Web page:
WASHINGTON -- Sen. Howard Metzenbaum is opening aninvestigation to determine whether some companies areabusing the orphan drug program and earning excessive profits.
Metzenbaum, who chairs the Senate antitrust subcommittee, islaying the groundwork for a renewed attempt to passlegislation restricting orphan drug benefits.
Under the Orphan Drug Act, the Food and Drug Administrationgrants companies seven-year exclusive rights to market drugsdeveloped to treat rare diseases.
The Ohio Democrat was a principal sponsor of legislation thatwould have restricted orphan drug benefits, which was passedby Congress last year, but died after a pocket veto byPresident Bush. The lawmaker expressed concern thatcompanies may be using the market exclusivity granted underthe program to overprice drugs, and that they may be claimingthe narrowest possible use to gain orphan status for a drug,after which the drug is promoted for other indications notcovered under the act.
In particular, Metzenbaum is targeting eight companies thatsell, or hope to sell, the three "blockbuster" orphan drugs, sonamed because they have produced sales of at least $100million annually. The companies include Amgen Inc., grantedmarket exclusivity for erythropoietin (EPO), and Upjohn Inc.,which was not. Metzenbaum's list also includes Genentech Inc.and Eli Lilly & Co., the companies granted exclusive rights forhuman growth hormone, and the two companies that were not,Novo Nordisk of North America Inc. and Serono Laboratories.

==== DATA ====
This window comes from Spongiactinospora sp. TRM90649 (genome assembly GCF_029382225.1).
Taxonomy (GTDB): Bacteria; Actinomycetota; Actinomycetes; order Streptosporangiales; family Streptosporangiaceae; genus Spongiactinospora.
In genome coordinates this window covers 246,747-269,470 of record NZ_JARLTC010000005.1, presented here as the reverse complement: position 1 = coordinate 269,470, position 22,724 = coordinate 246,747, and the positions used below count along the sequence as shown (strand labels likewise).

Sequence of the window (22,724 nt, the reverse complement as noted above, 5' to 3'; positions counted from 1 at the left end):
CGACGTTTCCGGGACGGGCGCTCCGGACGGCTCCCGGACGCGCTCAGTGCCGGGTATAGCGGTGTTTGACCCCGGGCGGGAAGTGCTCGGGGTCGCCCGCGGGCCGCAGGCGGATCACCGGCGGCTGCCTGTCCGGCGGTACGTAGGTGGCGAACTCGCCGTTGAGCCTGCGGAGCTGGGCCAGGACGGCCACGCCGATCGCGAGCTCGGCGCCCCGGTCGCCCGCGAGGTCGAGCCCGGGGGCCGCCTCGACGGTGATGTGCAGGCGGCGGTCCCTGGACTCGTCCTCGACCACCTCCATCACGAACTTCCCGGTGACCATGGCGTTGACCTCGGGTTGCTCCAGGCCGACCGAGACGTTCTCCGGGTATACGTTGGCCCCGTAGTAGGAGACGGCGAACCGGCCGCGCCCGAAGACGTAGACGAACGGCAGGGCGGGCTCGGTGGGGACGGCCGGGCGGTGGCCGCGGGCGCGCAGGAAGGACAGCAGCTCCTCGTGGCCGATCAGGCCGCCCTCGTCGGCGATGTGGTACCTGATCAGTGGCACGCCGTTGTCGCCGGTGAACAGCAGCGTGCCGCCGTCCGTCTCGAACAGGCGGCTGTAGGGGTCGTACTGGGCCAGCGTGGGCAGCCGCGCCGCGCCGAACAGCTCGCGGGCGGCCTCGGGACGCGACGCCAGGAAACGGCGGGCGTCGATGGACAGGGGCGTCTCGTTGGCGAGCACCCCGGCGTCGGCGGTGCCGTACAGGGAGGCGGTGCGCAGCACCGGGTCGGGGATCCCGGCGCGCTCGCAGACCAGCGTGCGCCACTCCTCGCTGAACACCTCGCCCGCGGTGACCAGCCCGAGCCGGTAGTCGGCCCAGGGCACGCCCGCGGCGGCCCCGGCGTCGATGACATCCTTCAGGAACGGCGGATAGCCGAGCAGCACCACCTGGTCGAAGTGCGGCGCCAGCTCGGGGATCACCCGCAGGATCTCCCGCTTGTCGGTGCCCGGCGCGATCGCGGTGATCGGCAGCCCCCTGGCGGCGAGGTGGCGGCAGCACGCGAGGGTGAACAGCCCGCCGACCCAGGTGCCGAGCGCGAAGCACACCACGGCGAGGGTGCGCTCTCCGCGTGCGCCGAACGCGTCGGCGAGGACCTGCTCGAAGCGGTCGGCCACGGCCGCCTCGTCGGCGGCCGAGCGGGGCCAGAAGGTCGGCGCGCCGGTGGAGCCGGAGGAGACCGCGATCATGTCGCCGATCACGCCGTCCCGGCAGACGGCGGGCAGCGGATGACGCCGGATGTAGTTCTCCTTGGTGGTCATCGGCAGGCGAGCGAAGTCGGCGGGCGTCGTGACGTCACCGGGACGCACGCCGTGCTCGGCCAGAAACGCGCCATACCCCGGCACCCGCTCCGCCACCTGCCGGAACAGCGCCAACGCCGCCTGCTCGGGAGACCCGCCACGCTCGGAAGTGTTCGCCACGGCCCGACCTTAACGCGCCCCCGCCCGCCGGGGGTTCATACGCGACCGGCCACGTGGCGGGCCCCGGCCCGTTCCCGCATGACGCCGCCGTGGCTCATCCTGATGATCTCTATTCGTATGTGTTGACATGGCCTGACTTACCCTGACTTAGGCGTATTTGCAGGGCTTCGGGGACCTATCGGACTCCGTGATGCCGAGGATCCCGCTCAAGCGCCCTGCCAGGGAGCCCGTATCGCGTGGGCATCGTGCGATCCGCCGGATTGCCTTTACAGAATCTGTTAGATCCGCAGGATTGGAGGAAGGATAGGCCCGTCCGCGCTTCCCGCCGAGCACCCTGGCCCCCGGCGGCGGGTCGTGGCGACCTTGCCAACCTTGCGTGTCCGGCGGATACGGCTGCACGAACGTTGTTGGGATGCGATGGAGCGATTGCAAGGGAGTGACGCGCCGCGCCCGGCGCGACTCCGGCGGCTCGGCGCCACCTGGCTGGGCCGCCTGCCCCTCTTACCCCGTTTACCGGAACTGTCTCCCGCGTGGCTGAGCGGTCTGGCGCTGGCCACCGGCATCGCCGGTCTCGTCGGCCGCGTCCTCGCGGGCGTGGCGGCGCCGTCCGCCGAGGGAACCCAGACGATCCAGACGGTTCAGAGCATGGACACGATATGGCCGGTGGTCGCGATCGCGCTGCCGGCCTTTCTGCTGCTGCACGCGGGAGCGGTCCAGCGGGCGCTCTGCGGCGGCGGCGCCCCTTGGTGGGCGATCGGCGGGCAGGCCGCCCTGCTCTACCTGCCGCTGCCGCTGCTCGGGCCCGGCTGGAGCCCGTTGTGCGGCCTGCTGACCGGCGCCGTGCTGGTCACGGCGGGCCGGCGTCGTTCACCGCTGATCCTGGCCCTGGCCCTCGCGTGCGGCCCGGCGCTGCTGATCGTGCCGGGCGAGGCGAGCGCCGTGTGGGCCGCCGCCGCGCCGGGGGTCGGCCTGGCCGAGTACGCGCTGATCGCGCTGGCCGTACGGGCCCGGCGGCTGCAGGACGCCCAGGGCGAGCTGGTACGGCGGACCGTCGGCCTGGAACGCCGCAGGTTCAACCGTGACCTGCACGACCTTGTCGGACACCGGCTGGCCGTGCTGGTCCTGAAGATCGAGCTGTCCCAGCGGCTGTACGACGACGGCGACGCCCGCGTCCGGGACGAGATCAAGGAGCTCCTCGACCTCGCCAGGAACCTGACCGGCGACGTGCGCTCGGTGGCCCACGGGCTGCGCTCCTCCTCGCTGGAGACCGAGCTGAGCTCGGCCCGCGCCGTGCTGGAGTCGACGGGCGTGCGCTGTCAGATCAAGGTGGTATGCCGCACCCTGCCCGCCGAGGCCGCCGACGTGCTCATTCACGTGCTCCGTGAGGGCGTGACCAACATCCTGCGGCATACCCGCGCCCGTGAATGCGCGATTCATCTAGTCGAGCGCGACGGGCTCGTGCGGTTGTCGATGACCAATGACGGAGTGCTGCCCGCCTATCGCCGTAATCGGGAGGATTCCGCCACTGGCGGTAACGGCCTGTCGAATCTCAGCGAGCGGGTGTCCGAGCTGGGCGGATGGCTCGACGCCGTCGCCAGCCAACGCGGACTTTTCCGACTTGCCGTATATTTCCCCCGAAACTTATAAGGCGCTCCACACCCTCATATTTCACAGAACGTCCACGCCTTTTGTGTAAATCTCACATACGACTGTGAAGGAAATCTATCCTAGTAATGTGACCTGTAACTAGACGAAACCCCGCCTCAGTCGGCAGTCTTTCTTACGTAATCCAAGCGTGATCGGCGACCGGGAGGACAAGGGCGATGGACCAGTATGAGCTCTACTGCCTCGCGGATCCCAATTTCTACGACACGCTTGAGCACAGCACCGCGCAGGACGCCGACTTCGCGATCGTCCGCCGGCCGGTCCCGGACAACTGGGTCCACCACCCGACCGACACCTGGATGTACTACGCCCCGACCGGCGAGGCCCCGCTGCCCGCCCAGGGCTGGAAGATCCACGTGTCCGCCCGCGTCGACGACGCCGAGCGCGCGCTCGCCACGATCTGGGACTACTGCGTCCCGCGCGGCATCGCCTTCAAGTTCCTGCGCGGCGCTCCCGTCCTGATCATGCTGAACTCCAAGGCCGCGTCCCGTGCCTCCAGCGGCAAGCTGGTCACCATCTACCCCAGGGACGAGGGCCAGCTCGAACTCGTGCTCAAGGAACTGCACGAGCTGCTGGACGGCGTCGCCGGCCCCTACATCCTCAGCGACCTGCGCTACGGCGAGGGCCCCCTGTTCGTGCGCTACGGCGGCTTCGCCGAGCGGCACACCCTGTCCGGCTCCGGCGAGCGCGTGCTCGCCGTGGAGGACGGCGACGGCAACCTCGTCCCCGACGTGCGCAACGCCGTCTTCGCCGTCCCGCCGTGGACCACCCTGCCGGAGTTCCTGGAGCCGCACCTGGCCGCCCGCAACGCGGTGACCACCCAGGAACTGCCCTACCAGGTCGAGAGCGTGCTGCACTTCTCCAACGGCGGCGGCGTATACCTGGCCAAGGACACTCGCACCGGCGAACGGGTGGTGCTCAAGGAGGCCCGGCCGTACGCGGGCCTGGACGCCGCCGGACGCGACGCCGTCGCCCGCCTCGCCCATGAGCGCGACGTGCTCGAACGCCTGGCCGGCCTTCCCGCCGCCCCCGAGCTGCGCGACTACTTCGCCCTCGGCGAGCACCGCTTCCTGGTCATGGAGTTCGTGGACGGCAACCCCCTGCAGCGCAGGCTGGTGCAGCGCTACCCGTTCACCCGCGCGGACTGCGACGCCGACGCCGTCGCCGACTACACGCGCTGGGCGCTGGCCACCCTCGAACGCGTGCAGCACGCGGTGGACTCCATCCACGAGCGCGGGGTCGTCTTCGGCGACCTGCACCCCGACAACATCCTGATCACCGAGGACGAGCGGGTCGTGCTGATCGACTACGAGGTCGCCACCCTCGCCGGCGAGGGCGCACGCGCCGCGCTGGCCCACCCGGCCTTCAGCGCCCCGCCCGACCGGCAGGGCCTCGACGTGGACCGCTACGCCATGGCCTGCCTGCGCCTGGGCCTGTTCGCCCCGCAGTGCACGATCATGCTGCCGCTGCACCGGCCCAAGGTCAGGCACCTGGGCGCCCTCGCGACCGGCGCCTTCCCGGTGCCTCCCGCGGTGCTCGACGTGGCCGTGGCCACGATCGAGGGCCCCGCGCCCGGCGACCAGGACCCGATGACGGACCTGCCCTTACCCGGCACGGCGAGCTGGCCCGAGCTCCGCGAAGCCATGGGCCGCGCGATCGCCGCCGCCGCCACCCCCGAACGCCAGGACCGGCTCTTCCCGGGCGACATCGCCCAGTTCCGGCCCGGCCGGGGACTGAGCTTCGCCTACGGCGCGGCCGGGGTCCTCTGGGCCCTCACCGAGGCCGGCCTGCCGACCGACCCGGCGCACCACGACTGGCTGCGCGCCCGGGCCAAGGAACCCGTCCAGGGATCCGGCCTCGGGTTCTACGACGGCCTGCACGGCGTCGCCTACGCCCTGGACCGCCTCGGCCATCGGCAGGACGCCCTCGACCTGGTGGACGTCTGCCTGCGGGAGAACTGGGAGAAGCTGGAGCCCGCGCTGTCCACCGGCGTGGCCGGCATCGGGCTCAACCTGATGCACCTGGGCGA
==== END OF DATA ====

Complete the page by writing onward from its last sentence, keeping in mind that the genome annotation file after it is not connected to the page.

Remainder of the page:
Metzenbaum is looking at other companies, including GenzymeCorp., Enzon Inc. and Immunex Corp., because he said they areselling orphan drugs that are potential blockbusters.Metzenbaum is sending all these companies questionnairesrequesting information on the cost of developing and marketingorphan drugs, total orphan drug sales and pricing.
"It appears from the questions that he is trying to developsupport for a cap on sales of orphan drug products in the rangeof $100 million to $200 million that would be retroactive tothe time the company first got its product approved," said LisaRaines, vice president for government relations of theIndustrial Biotechnology Association. The IBA would opposesuch a cap because it removes the incentive for companies todevelop orphan drugs and would hurt their ability to raisecapital, she said.
There was mixed reaction from the companies. "The OrphanDrug Act has been very successful," said Alison Taunton-Rigby,Genzyme's vice president of biotherapeutics. "The onlycompanies in the industry with opposing views happen to becompanies that were excluded from an orphan drug marketbecause they weren't the best and they didn't get there first."
Upjohn spokesman John Butler charged that "prescribing off-label indications is used to circumvent the spirit of the orphandrug act. We are in favor of any kind of legislation thatprevents that kind of abuse of the act."
-- Kris Herbst BioWorld Washington Bureau
(c) 1997 American Health Consultants. All rights reserved.